by James Carroll
THE LIQUIDATION of Borders Books, announced last week, is like the death of an unlikely friend – unlikely because Borders was itself implicated in the slow-motion degradation of the culture of the book.
The story began in 1971, when brothers Tom and Louis Borders, students at the University of Michigan, established a book shop in Ann Arbor. They were among the first to grasp the potential of digital technology, inventing software that revolutionized how inventories were tracked. Borders became a book-selling powerhouse. The company proved insufficiently nimble, though, when online ordering – via Amazon or the Barnes & Noble website – transformed the point of sale, and digital files – via Kindle, Nook, or iPad – replaced paper publication entirely. The technology that made Borders boom ultimately killed it.
But the whole saga of books across these decades is a cautionary tale of loss. Once, bookstores were not unlike churches. In cities and university towns, they were ubiquitous, and readers moved along the endless rows of shelves as if along communion rails. The book itself was sacred. If entering its sanctuary was an essentially solitary act, still there was a bracing solidarity between bookseller and buyers, and then among readers. The apostolic succession ran from writer to editor to publicist to critic to merchandiser to clerk to customer to everyone else who loved the book. Public conversation took off from “published” ideas. How easy to imagine the book-loving spell under which the Borders brothers fell at the start.
The massive expansion of which they were both cause and exemplar was good news. Suddenly, malls had book outlets, too – B. Dalton, Waldenbooks, Crown – and the literary culture was no longer limited to cities and college enclaves. Then came the big boxes – Borders and Barnes & Noble. Small towns and suburbs became reading centers, too. The megastores stocked bestsellers, but also deep inventories of classic literature. Their very ubiquity, though, and their volume-based capacity to discount, made the big stores mortal enemies of the old mainstay, now subtly denigrated as the “independent.”
The larger the chains’ market share became, the more power chains exercised over the whole publishing enterprise. Soon, the corporate buyers from Borders and Barnes & Noble were as influential in what was acquired by editors as the editors themselves. An industry that had thrived on a wild diversity of taste and a near-infinite supply of manuscripts, mostly published in relatively small print runs, became ever more uniform, and ever more closed to all but big-name authors and potential bestsellers. Profits once came, say, from 50,000 copies of Stephen King and 50,000 total copies of 10 other authors – authors like me, I should add. Now the money comes from 90,000 of King and 10,000 total of two others – with the other eight writers no longer able to get published. Without anyone quite understanding what was happening, the entire book culture was being gutted.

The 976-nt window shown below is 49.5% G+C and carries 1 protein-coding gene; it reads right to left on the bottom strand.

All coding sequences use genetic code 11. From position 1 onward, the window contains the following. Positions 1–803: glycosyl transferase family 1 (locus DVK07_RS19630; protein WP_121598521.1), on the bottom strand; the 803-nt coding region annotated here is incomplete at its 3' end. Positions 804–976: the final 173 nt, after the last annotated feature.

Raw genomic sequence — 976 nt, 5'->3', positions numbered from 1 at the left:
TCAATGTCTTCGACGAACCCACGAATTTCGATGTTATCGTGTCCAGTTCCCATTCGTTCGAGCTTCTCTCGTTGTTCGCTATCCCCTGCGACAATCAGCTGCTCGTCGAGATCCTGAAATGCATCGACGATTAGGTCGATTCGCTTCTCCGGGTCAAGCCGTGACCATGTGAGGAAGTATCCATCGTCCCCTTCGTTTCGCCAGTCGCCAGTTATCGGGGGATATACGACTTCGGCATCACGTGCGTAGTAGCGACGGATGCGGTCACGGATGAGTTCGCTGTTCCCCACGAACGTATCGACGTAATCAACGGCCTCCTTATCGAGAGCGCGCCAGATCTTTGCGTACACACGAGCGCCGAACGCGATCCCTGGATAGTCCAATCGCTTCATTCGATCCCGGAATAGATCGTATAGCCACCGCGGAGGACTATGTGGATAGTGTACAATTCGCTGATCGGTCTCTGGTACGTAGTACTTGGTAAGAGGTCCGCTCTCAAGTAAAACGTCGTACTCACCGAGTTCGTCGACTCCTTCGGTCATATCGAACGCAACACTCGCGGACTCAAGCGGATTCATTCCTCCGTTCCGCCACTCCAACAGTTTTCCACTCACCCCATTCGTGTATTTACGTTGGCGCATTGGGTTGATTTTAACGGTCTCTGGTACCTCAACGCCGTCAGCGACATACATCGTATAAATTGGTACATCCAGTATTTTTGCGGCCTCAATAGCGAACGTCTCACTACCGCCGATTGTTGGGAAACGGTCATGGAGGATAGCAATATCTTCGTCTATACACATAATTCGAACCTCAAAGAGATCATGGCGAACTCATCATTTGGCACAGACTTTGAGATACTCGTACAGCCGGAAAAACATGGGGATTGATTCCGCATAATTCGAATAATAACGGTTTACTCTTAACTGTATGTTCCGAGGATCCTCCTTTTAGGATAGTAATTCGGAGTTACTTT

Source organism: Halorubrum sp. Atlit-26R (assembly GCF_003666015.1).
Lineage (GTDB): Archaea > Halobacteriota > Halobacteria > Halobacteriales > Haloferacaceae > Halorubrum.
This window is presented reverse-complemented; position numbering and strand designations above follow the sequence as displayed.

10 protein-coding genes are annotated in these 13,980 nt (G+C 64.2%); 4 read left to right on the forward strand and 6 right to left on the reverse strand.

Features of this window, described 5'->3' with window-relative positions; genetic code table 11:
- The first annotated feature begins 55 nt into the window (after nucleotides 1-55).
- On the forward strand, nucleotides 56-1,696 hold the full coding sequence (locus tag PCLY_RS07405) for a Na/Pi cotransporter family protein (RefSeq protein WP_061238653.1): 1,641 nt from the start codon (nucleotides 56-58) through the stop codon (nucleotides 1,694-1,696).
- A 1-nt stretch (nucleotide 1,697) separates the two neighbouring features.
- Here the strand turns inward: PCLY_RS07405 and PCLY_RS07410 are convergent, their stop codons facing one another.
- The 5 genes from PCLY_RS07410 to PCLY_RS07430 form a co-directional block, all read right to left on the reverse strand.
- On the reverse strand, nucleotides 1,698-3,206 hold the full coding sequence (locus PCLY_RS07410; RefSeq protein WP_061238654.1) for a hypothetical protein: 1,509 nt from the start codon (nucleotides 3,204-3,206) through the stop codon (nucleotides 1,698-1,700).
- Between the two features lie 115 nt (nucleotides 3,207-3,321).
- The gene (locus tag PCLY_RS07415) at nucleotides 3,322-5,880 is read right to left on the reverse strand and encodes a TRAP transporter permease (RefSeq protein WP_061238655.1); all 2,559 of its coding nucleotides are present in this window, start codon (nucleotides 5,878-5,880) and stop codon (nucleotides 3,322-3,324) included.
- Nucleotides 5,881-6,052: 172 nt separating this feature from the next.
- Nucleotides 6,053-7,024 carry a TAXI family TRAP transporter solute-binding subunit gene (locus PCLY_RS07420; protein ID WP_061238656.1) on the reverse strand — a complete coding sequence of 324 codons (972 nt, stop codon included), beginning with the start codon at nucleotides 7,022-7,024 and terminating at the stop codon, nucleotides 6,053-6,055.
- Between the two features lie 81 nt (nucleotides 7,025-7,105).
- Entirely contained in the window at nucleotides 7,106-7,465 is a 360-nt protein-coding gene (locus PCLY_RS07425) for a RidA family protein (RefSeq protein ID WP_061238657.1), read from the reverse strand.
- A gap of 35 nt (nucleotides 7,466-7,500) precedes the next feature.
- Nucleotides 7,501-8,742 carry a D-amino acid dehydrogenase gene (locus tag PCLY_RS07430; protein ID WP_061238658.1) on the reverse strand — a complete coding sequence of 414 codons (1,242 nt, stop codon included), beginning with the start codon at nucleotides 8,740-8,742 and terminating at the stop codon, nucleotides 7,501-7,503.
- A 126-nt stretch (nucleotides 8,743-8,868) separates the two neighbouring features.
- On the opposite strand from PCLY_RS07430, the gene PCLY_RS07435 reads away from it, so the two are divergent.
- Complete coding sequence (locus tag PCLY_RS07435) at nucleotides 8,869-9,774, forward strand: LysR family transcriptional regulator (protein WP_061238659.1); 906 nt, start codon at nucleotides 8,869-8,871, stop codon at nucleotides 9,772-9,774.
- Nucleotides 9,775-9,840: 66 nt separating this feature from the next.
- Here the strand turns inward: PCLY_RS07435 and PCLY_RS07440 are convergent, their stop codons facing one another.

By the 1990s, the Borders brothers had been bought out, and the corporatizing of book selling was running at full bore. Independents were driven out of business everywhere. Publishers, too, went from being based on individual passions with local traditions to being international conglomerates defined by the bottom line – a mirror image of the retail side. The unforgiving dynamic of predatory capitalism had seized the book business by its throat.
The fate of Borders tells that story. The tragedy now is that, with the failure of the big boxes, which previously caused the failure of so many corner stores, not only will cities be left without bookstores; so will the rural and suburban malls that had embraced them. This is a massive cultural impoverishment.
Speculations abound concerning the deeper effects of screen technologies on a thoughtful inner life, and it is too soon to mourn the death of reading altogether. People love their e-books. The disappearance of the public book shelf, though, is not unrelated to the blatant new illiteracy that shows itself, at one end, in the shrinking number of published book reviews, and, at the other, in today’s shallow political discourse. Junk opinion replaces the astute analysis that only careful and well-edited authorship provides.
The business of Borders might be replaced online, but the web that matters most is intangibly of the spirit, and Borders was one of its master weavers. This is the death to mourn – and take warning from.
© 2011 James Carroll
James Carroll, bestselling author of Constantine’s Sword, is a columnist for the Boston Globe and a Distinguished Scholar-in-Residence at Suffolk University in Boston. His newest book, Jerusalem, Jerusalem: How the Ancient City Ignited Our Modern World (Houghton Mifflin Harcourt), has just been published.
See online: As Stores Die, So Does Book Culture